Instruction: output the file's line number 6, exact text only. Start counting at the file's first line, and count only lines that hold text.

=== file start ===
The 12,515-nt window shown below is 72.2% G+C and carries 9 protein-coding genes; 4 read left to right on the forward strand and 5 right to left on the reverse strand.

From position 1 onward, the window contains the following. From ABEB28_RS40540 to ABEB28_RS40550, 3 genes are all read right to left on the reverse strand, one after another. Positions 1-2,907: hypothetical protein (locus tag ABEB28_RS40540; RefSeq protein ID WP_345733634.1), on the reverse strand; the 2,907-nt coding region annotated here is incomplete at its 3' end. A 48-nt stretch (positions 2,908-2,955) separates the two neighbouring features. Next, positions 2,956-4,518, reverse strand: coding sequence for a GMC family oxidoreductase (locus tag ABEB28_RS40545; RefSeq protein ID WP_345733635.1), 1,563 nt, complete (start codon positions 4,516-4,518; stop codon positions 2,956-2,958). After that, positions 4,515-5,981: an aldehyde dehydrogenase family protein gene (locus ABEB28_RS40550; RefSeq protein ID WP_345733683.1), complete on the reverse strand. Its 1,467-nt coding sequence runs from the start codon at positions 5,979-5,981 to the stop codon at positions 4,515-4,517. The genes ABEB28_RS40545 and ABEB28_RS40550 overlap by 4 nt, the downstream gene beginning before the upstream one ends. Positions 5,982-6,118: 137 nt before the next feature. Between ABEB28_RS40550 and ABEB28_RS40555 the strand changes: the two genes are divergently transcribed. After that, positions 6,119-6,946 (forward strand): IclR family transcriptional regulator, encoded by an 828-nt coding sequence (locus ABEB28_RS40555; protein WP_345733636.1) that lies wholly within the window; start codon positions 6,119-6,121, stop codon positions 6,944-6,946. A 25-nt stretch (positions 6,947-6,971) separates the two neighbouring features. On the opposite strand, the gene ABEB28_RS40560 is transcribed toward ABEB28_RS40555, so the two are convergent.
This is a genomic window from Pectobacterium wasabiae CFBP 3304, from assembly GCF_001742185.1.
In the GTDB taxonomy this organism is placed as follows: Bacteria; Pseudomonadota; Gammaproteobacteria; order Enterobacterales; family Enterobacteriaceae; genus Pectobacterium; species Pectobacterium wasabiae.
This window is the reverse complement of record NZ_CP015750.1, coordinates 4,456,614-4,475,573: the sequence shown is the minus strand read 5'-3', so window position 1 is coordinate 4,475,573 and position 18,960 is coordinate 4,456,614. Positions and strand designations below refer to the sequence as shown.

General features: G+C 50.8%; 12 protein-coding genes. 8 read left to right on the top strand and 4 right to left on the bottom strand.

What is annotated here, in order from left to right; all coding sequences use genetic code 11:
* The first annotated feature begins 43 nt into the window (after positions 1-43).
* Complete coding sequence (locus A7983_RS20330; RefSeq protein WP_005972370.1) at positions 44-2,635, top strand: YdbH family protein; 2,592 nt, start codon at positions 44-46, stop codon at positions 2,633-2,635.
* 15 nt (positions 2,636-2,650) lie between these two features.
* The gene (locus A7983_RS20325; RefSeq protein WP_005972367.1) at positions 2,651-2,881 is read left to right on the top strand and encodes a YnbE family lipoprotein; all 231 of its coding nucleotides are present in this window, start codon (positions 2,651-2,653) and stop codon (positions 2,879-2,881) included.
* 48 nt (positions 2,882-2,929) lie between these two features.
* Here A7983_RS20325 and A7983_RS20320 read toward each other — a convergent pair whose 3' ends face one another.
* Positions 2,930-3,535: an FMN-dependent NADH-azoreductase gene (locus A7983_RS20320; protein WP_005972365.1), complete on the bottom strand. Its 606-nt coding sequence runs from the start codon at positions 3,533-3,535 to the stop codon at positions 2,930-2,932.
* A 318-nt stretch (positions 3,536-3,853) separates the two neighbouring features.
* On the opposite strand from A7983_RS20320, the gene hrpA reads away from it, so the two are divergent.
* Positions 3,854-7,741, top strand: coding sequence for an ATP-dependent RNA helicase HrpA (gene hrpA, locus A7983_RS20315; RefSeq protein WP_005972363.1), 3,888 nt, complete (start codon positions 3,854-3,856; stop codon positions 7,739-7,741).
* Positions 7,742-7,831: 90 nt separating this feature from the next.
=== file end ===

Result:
General features: G+C 50.8%; 12 protein-coding genes. 8 read left to right on the top strand and 4 right to left on the bottom strand.